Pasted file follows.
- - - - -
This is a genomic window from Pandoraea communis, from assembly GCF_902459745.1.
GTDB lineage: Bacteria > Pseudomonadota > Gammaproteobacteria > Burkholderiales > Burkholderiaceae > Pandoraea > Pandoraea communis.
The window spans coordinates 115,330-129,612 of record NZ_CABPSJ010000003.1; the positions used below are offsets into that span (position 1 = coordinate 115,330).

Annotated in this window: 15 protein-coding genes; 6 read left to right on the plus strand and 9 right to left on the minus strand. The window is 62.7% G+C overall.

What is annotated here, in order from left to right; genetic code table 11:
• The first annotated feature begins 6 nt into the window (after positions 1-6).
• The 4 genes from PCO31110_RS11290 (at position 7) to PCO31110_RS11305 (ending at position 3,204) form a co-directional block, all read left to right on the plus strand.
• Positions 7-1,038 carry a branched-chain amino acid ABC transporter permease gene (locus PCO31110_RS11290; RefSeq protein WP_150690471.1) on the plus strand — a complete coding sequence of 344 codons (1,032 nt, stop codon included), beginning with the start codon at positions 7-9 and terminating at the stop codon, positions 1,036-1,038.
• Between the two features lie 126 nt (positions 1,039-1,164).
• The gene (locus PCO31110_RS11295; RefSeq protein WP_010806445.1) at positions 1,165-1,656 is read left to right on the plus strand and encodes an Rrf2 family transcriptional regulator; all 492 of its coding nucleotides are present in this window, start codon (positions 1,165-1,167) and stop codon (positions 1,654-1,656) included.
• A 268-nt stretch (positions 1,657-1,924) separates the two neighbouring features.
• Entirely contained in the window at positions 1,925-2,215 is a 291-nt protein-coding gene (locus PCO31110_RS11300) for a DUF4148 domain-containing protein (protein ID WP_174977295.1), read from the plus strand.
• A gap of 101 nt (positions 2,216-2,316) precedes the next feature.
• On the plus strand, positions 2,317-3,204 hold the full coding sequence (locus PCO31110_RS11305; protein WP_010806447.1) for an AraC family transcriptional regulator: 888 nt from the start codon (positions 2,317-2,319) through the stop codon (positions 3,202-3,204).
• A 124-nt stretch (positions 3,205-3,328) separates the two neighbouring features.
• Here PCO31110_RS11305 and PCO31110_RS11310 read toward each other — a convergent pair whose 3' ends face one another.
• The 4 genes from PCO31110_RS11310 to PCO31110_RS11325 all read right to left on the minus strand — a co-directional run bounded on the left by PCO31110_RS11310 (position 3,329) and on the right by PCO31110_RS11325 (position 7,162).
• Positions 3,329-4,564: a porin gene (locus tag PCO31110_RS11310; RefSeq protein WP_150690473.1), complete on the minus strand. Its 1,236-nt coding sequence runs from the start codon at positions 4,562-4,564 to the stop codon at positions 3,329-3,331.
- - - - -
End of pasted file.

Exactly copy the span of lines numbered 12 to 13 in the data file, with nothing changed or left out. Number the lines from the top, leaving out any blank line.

• Entirely contained in the window at positions 1,925-2,215 is a 291-nt protein-coding gene (locus PCO31110_RS11300) for a DUF4148 domain-containing protein (protein ID WP_174977295.1), read from the plus strand.
• A gap of 101 nt (positions 2,216-2,316) precedes the next feature.